Northern Old-Growth Forests
This area is made up of three areas known as the Elwha Valley, Lake Crescent, and Sol Duc Valley. They are known for their beauty, and visitors enjoy the areas immensely. Elwha Valley is home to a former dam, lush lowland forest and trail access to Boulder Lake and historic Humes Ranch. Lake Crescent was created by glaciers and is a visitor favorite for swimming, kayaking and picnicking. Several trails are accessed from this area including the Spruce Railroad trail, Pyramid Peak and a trail leading to Marymere Falls. Sol Duc Valley is the place to go backpacking into the wilderness for those who are interested. There are falls here, resort, Salmon Cascades and places to see the salmon swim the streams in the fall. The northern-old growth forests are some of the best places in the Olympic National Park to get away from it all and see a natural beauty.
The mountains of Olympic National Park only add beauty to an already stunning scene. One of the most popular features in the park is Hurricane Ridge. It is an easily accessed mountainous area within the park and provides those views people are searching for. Deer Park is an area that can only be reached by dirt road and in the summer. There is a small campground here and a hike that leads to the top of Blue Mountain and another that leads to Gray Wolf Valley. Hurricane Ridge is a special place to see those scenic vistas and also the wildflowers during the warmer months. From the ridge, there is Hurricane Hill, and Klahhane Ridge trails to explore the area further. Obstruction Point is also only accessible during the summer months and by a dirt road. Here, there is a one-mile hike available that you can take to PJ Lake. On bright days from the point, you can see views of Mount Olympus so don’t forget that camera.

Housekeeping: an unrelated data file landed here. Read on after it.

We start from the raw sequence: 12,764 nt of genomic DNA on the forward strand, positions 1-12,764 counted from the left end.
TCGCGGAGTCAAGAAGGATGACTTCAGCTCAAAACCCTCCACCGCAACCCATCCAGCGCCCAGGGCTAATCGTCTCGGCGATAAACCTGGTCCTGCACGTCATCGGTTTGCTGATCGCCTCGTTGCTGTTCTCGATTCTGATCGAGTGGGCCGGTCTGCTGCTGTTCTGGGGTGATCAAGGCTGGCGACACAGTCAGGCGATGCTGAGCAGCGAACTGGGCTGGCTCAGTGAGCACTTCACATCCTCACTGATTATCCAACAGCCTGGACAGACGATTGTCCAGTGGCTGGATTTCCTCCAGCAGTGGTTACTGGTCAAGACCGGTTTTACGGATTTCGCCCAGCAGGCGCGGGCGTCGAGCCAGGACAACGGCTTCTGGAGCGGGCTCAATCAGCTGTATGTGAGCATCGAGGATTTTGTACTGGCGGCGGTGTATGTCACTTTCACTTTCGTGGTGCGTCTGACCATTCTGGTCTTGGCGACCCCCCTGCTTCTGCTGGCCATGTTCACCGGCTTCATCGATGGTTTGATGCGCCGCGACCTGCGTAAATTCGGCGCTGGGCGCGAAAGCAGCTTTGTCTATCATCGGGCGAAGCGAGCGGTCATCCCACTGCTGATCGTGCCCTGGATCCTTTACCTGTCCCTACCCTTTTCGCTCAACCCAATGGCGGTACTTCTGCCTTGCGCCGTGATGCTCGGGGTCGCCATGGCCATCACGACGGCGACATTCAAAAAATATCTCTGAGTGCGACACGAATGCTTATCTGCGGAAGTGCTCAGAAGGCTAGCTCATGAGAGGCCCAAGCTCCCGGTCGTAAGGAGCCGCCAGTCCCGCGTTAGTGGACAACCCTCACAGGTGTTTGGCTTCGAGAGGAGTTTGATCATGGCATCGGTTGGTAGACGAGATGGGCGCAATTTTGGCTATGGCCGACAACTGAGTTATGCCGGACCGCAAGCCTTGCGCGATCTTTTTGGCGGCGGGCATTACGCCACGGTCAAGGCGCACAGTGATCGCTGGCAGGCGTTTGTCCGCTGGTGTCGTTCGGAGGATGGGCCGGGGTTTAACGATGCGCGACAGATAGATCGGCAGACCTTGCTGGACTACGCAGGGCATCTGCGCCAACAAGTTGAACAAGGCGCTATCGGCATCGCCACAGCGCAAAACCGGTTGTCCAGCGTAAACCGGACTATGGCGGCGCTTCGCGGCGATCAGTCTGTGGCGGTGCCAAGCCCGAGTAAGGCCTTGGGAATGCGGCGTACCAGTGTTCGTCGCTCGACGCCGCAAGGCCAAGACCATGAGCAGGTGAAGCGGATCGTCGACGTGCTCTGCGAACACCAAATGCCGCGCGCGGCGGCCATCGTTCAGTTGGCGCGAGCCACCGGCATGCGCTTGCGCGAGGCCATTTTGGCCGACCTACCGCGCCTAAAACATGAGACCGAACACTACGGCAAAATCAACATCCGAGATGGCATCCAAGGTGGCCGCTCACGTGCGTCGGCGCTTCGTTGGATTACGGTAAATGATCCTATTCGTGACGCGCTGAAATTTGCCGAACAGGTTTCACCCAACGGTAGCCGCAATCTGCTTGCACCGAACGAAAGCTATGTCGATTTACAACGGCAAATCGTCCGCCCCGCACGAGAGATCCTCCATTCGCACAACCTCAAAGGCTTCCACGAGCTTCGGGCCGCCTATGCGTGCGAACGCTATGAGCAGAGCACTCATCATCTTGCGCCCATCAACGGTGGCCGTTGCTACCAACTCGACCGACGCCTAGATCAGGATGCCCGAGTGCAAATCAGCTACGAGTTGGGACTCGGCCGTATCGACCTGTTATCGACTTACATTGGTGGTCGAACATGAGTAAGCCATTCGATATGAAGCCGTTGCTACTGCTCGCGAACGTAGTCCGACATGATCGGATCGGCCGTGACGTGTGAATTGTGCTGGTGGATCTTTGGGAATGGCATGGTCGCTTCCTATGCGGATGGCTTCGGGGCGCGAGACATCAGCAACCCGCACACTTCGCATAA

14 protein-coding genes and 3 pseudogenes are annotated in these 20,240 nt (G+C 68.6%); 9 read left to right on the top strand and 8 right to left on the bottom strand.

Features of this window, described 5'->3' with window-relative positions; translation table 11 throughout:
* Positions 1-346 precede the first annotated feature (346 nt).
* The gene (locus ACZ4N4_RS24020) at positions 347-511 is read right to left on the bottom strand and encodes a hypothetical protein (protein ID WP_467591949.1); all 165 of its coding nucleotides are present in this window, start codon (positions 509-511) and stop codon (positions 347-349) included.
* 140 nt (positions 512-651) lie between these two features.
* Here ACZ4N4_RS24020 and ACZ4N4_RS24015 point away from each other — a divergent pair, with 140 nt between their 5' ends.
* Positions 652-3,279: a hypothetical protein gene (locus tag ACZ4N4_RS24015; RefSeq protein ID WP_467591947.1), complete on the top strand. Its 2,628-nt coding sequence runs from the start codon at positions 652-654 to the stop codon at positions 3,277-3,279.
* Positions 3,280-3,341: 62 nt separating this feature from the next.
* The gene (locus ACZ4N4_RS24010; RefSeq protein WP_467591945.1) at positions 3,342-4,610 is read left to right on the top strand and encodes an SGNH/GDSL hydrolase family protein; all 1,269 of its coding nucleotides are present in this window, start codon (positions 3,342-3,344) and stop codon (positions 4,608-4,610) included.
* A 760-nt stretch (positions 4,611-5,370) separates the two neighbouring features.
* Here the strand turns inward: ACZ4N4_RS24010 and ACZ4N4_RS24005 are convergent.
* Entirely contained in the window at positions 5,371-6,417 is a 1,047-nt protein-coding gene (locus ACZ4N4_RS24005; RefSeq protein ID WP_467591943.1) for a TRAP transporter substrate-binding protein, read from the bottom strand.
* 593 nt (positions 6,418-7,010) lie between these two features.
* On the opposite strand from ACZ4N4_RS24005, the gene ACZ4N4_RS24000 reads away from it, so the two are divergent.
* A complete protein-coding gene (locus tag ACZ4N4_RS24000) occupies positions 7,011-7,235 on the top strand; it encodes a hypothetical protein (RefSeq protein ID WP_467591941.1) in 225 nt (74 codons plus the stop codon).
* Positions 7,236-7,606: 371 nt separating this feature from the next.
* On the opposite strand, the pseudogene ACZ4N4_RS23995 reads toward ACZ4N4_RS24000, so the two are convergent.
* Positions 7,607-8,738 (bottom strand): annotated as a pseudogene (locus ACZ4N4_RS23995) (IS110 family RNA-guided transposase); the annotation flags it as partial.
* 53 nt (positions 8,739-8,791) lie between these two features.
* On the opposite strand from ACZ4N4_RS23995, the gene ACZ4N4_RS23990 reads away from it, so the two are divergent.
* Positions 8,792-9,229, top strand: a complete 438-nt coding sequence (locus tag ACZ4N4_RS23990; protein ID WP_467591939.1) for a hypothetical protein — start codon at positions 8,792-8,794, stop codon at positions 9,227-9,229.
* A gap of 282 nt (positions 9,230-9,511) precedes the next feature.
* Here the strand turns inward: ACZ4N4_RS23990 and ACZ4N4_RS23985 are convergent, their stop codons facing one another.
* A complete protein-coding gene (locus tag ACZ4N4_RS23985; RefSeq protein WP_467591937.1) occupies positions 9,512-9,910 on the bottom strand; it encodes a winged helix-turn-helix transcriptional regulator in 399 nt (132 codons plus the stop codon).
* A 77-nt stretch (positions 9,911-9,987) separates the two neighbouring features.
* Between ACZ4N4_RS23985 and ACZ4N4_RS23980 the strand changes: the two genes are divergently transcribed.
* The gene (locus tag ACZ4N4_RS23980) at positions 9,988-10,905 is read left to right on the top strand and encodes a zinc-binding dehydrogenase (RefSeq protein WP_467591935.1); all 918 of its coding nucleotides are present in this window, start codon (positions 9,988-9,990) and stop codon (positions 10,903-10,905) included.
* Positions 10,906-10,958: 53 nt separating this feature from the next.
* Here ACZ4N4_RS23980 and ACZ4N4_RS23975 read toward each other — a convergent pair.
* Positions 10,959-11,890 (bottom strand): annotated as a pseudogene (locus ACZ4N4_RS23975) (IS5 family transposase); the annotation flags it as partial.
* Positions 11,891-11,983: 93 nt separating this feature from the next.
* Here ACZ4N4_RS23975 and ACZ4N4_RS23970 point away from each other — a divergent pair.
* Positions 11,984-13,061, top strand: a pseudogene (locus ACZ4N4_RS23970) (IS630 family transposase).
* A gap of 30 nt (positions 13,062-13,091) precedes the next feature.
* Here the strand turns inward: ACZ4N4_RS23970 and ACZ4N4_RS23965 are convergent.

Things to Do in Olympic National Park
The list of things to do in Olympic National Park can go on forever, but taking a short hike or a scenic drive is a must to get to see some of the best of the park while you’re there. Because the Olympic National Park has so many different landscapes, it provides opportunities to do much more. The lakes and rivers offer a chance to swim; kayak or canoe and the mountains offer stunning views from some great hikes or a chance to mountain climb. The ocean gives visitors a chance to walk along the beach and capture images of the sea stacks and waves, or visit one of the tide pools that have sea anemones and sea stars in them. The winter months call for snowshoeing, skiing and climbing in the snow covered park and the rainforests make you feel like you’re in a whole other world. Visit all of the different areas or pick your favorite to explore. The backcountry and wilderness areas have even more exploration opportunities for visitors too. Where will you go in Olympic National Park?